Older Adults and Mental Health
New attitudes and age-old stigma
Posted May 9, 2017
It’s Older Americans Month and the theme this year is Age Out Loud, to give aging a new voice—one that reflects what today’s older adults are saying about a new attitude toward getting older.
This theme shines a light on many important trends. More than ever before, older Americans are working longer, trying new things, and engaging in their communities. They’re taking charge, striving for wellness, focusing on independence, and advocating for themselves and others. What it means to age has changed, and OAM 2017 is a perfect opportunity to recognize and celebrate what getting older looks like today.
Many older Americans have embraced new careers and/or become artists, volunteers, and even avid RVers, traveling around our great country when and wherever they wish!
There’s a new activism afoot as well, a throwback to the takin’ it to the streets era of the 1960’s. Older Americans are making their voices heard and hitting the pavement literally and figuratively. Still more have gotten back to the garden.
Aging for these inspired souls, has broken free of the tired, timeworn, and traditional attributes of what “getting old” really means.
It’s also Mental Health Month and still we need to be reminded that mental health is a major component of health and wellness.
Even with the advancements in brain science and statistics that indicate the rise of anxiety and depression, stigma is still alive and well. Taunts of “psycho,” “whackjob,” “you’re nuts,” and “take your meds” are not uncommon from the playground to the retirement home.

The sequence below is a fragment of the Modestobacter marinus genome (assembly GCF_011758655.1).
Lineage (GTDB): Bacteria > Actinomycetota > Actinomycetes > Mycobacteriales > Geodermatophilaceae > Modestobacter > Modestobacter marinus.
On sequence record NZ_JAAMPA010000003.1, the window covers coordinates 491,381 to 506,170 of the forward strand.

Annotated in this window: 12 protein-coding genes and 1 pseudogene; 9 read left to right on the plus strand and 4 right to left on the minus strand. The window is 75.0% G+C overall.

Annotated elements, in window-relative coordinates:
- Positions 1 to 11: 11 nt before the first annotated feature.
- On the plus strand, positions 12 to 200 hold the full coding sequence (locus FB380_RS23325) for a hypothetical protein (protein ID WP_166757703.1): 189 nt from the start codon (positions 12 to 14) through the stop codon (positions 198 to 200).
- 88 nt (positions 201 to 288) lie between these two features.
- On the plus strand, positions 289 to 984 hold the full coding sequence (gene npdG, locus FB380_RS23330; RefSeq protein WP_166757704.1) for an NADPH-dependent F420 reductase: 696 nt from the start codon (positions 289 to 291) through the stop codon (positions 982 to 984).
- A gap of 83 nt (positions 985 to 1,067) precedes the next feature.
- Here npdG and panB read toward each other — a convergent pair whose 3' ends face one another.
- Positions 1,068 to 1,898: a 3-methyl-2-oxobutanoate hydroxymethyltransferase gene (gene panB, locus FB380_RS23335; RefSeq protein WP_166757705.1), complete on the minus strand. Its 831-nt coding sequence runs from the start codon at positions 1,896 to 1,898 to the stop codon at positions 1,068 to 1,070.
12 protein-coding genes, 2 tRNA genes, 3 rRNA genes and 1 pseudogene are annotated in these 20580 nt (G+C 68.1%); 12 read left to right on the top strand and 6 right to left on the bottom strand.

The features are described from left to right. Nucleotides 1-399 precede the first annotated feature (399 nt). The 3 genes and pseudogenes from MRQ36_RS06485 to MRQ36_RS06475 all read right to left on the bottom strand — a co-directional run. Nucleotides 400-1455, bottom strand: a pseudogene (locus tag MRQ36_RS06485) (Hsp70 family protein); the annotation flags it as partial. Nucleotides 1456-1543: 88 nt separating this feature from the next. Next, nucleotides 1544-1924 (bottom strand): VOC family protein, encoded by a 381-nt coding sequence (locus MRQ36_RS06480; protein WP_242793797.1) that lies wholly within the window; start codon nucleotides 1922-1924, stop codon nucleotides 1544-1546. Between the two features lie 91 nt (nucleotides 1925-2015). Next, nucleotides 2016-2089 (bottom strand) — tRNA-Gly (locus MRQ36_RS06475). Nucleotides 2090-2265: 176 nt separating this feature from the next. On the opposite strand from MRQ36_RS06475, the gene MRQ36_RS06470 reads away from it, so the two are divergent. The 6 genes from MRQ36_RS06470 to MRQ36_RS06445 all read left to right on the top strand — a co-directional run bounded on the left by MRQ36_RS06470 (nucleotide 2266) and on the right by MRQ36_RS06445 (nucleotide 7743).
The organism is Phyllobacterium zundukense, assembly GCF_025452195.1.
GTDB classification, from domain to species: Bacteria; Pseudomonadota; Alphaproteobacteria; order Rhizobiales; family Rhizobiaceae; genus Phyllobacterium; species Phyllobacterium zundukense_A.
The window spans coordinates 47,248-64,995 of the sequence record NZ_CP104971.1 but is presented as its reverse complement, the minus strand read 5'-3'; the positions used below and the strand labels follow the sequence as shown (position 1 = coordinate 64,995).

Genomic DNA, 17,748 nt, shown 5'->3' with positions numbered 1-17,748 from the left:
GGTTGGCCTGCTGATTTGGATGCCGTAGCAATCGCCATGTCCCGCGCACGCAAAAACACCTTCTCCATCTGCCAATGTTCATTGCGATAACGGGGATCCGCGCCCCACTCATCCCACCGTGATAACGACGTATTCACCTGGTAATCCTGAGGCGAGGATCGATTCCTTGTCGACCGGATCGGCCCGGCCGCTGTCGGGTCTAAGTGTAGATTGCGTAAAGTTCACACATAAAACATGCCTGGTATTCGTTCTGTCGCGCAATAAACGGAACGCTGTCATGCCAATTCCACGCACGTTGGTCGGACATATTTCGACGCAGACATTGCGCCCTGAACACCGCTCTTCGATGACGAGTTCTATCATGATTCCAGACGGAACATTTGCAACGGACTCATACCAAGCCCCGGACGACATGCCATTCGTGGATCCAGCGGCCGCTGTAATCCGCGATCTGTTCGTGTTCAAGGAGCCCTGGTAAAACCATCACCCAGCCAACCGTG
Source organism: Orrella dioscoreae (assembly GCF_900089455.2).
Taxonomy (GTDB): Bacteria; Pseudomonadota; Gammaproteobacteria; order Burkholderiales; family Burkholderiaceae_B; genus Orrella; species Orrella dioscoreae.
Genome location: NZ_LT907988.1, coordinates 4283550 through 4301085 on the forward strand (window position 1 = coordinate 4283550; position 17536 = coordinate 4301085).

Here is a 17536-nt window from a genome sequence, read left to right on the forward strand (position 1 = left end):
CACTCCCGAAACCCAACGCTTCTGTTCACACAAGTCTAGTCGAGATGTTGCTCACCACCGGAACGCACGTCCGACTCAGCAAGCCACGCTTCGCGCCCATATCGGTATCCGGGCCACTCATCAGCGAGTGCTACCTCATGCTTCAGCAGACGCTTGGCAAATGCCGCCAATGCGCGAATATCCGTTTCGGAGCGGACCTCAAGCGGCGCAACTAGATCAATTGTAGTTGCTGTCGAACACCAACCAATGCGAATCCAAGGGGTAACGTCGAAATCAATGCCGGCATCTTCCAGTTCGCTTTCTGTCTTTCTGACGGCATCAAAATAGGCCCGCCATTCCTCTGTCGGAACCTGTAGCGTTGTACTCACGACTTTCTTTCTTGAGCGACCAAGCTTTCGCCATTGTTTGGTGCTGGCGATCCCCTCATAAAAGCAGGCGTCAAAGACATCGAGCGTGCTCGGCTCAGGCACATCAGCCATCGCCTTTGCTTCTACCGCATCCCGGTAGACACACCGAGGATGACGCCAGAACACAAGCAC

Those who suffer from anxiety anticipate disaster and may be overly concerned about money, health, family, work, or other issues. With anxiety declared the #1 diagnosis in the field, statistics show that it's entirely possible for someone with an anxiety disorder to also suffer from depression or vice versa. Nearly one-half of those diagnosed with depression are also diagnosed with an anxiety disorder. Although anxiety disorders are highly treatable, only about one-third of those suffering receive treatment.
Signs of Depression
Here’s what to ask about and watch for:
- Little interest or pleasure in doing things
- Feeling down, depressed, or hopeless
- Trouble falling or staying asleep, or sleeping too much
- Feeling tired or having little energy
- Poor appetite or overeating
- Feeling bad about yourself—or that you are a failure or have let yourself or your family down
- Trouble concentrating on things, such as reading the newspaper or watching television
Don’t we owe it to our friends, our families, and most importantly, ourselves to learn to live and age out loud and take our O2 first? Life is not perfect and it’s not fair; those who have truly experienced the ups and downs of life know this…and that life is good (even when it’s bad) and well worth living.
Here’s to both Aging Out Loud and taking care of our physical, emotional, and mental health!
Resources for more information, which have contributed to this article:
- World Health Organization (WHO): http://www.who.int/topics/depression/en
- Anxiety and Depression Association of America: https://www.adaa.org
- American Psychological Association: http://www.apa.org/topics/depression